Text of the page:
The allure of a big period home restored to its original grandeur is of course timeless. It's the romance of living in a house which has been around for perhaps hundreds of years and the craft - everything was made by hand by highly skilled workers.
But if you live in the capital, period homes are located in established older areas where prices are so much higher. It's hard to find a substantial period property in Dublin today for less than €1m, and then there's the heating bills to consider. But house-hunters on a mid market budget can still get a substantial slice of history, romance and craft to call their own if they're prepared to buy an apartment set in one.
With growing numbers of historic houses being converted into self-contained apartments, estate agent Janet Carroll reports great interest among both "right-sizers" trading out of family homes, and international buyers for whom city living is a way of life.
"At around 1,200 sq ft, apartments in period properties are generally larger than their contemporary counterparts, and there's a great sense of history attached," says Carroll. However, she also urges caution: "Make sure it has the highest levels of insulation, sound-proofing and fire safety. It's essential to have a management company in place... there needs to be a legally binding agreement that shares the responsibility for maintenance of the common areas equally among all owners."
So here's a taste of what's on offer in period apartments in the capital today.
Saint Gabriel's, Johnstown Road, Cabinteely, Dublin 18
Asking price: €450,000 (Sale agreed at €440,000)
Selling agent: Janet Carroll (087) 400 2020
Built in 1752, Marlfield House was once home to MP and former Supreme Court Judge, the Right Honourable William Kenny (1846-1921). In 2001, Shannon Homes judged it ideal for conversion into 15 luxury apartments. At 1,237 sq ft, No2 is at lower ground floor/garden level and accessed by steps or a high-speed lift. Accommodation includes an open-plan kitchen, dining room and living room with three sash windows and electric blinds, two bedrooms, one ensuite and a main bathroom.
31-33 Merrion Road, Dublin 4
Asking price: €850,000
Selling agent: Sherry FitzGerald (01) 237 6300
You don't get much more upmarket than the embassy belt in Ballsbridge and No4 Malton comes with provenance - this is a ground floor apartment in a 19th century property that served as the British embassy for almost 30 years. In 1999, the original property and the site on which it was set were developed into 50 apartments in three blocks.
Spanning 1,234 sq ft, No4 is part of the original period building and has two bedrooms, two bathrooms, a living/dining room, kitchen/breakfast room, utility, cloakroom, guest wc and a private terrace overlooking a manicured communal garden. It's in a gated community beside the new British embassy and comes with two designated underground parking spaces.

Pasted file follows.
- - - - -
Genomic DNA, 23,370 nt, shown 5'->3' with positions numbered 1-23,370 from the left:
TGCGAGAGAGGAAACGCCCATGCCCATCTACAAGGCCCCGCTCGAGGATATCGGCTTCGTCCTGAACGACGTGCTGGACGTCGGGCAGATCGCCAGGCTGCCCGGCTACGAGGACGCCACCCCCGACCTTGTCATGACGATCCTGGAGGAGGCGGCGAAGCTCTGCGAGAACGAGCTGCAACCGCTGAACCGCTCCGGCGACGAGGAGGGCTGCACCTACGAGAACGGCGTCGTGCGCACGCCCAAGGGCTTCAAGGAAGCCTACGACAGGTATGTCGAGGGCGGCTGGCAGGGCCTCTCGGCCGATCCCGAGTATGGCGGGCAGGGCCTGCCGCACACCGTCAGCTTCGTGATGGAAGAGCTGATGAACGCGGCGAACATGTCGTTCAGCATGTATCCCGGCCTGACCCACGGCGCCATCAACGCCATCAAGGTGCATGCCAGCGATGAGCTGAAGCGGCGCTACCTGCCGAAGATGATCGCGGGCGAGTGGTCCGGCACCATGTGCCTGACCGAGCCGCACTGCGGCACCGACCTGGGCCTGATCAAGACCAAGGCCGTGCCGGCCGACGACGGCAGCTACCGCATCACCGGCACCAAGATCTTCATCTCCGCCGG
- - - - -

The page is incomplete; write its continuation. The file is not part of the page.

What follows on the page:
Temple Bar, Dublin 2
Asking price: €450,000 (Sale agreed at €445,000)
Selling agent: Knight Frank 086 020 6992
Located right at the centre of Temple Bar, it took less than a month on the market for this apartment to be bought by a couple living in Italy. He's Irish, she's Italian and they wanted a Dublin base as a family retreat. Once owned by the MEP and former developer Mick Wallace, the two-bedroom, two bathroom apartment has an open-plan kitchen-dining-living room and spans 839 sq ft. Built circa 1880, it's next door to the New Theatre, the landmark Connolly Bookshop is downstairs and it's a short walk to a choice of galleries, cinemas, theatres, shops, bars and restaurants.
64/66 Pembroke Road, Ballsbridge Dublin 4
Asking price: €650,000
Selling agent: Hunters (01) 668 0008
This first-floor, 850 sq ft apartment has all the original features a Georgian enthusiast could hope for - dado rails, moulding, centre rose, original floorboards, 12ft high ceilings and marble fireplace. But this is a marriage of old and new, combining modern comforts like a visual intercom in the hallway, a modern fitted kitchen and coal effect gas fire. The drawing room has double sash windows and there's a guest wc. The apartment currently has one large bedroom with ensuite bathroom featuring a walk-in shower and underfloor heating. It's a 10-minute walk to Grafton Street and Herbert Park and there's a host of eateries on the doorstep.
Asking price: €425,000
Selling agent: DNG: 01 830 0989
During the 1970s and 80s, many original buildings on Mountjoy Square were demolished. In the 1990s, Liam Carroll's Zoe Developments constructed a 100-apartment development on the site which the council insisted must replicate the older buildings. Apartment No2 is accessed via a Georgian-style red door, which opens into the living room.
Eight years ago, the current owners took advantage of the property's 15ft high ceilings to build a mezzanine level, creating extra living space. Though billed as a two-bedroom apartment - the main bedroom and a child's room are downstairs - the mezzanine is currently used to provide two further bedrooms. There are two bathrooms, a kitchen and dining room, and a parking space in the rear courtyard.
For owner Eileen McCormack (left), living here is a lifestyle choice. "It's not just about the property, it's having Dublin on your doorstep," she says. "This is city living at its best, and we won't be moving far."